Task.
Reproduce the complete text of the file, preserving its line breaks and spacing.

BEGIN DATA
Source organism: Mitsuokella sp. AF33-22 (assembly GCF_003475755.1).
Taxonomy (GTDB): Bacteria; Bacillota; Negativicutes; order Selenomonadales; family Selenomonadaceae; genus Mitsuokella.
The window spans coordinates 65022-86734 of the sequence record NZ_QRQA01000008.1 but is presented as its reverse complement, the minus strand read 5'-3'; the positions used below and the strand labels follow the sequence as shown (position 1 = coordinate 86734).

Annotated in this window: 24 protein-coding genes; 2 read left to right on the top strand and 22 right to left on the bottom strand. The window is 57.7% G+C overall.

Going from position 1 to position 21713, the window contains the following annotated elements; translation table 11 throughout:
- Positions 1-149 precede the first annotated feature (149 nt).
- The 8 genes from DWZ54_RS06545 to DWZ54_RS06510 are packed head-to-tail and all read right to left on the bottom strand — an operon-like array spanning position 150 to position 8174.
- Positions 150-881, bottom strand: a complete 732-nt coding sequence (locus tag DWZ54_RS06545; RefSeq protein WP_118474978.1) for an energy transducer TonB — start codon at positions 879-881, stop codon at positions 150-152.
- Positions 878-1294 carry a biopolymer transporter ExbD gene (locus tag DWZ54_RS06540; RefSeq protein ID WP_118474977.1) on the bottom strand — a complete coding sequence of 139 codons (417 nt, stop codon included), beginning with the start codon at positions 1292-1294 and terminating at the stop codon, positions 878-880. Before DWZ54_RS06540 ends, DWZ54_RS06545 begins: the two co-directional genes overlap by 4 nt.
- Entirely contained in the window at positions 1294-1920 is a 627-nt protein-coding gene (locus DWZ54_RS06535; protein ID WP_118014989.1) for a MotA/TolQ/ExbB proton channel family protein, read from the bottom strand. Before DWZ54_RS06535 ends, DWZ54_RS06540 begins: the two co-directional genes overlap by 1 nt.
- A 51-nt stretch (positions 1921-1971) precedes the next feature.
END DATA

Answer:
Source organism: Mitsuokella sp. AF33-22 (assembly GCF_003475755.1).
Taxonomy (GTDB): Bacteria; Bacillota; Negativicutes; order Selenomonadales; family Selenomonadaceae; genus Mitsuokella.
The window spans coordinates 65022-86734 of the sequence record NZ_QRQA01000008.1 but is presented as its reverse complement, the minus strand read 5'-3'; the positions used below and the strand labels follow the sequence as shown (position 1 = coordinate 86734).

Annotated in this window: 24 protein-coding genes; 2 read left to right on the top strand and 22 right to left on the bottom strand. The window is 57.7% G+C overall.

Going from position 1 to position 21713, the window contains the following annotated elements; translation table 11 throughout:
- Positions 1-149 precede the first annotated feature (149 nt).
- The 8 genes from DWZ54_RS06545 to DWZ54_RS06510 are packed head-to-tail and all read right to left on the bottom strand — an operon-like array spanning position 150 to position 8174.
- Positions 150-881, bottom strand: a complete 732-nt coding sequence (locus tag DWZ54_RS06545; RefSeq protein WP_118474978.1) for an energy transducer TonB — start codon at positions 879-881, stop codon at positions 150-152.
- Positions 878-1294 carry a biopolymer transporter ExbD gene (locus tag DWZ54_RS06540; RefSeq protein ID WP_118474977.1) on the bottom strand — a complete coding sequence of 139 codons (417 nt, stop codon included), beginning with the start codon at positions 1292-1294 and terminating at the stop codon, positions 878-880. Before DWZ54_RS06540 ends, DWZ54_RS06545 begins: the two co-directional genes overlap by 4 nt.
- Entirely contained in the window at positions 1294-1920 is a 627-nt protein-coding gene (locus DWZ54_RS06535; protein ID WP_118014989.1) for a MotA/TolQ/ExbB proton channel family protein, read from the bottom strand. Before DWZ54_RS06535 ends, DWZ54_RS06540 begins: the two co-directional genes overlap by 1 nt.
- A 51-nt stretch (positions 1921-1971) precedes the next feature.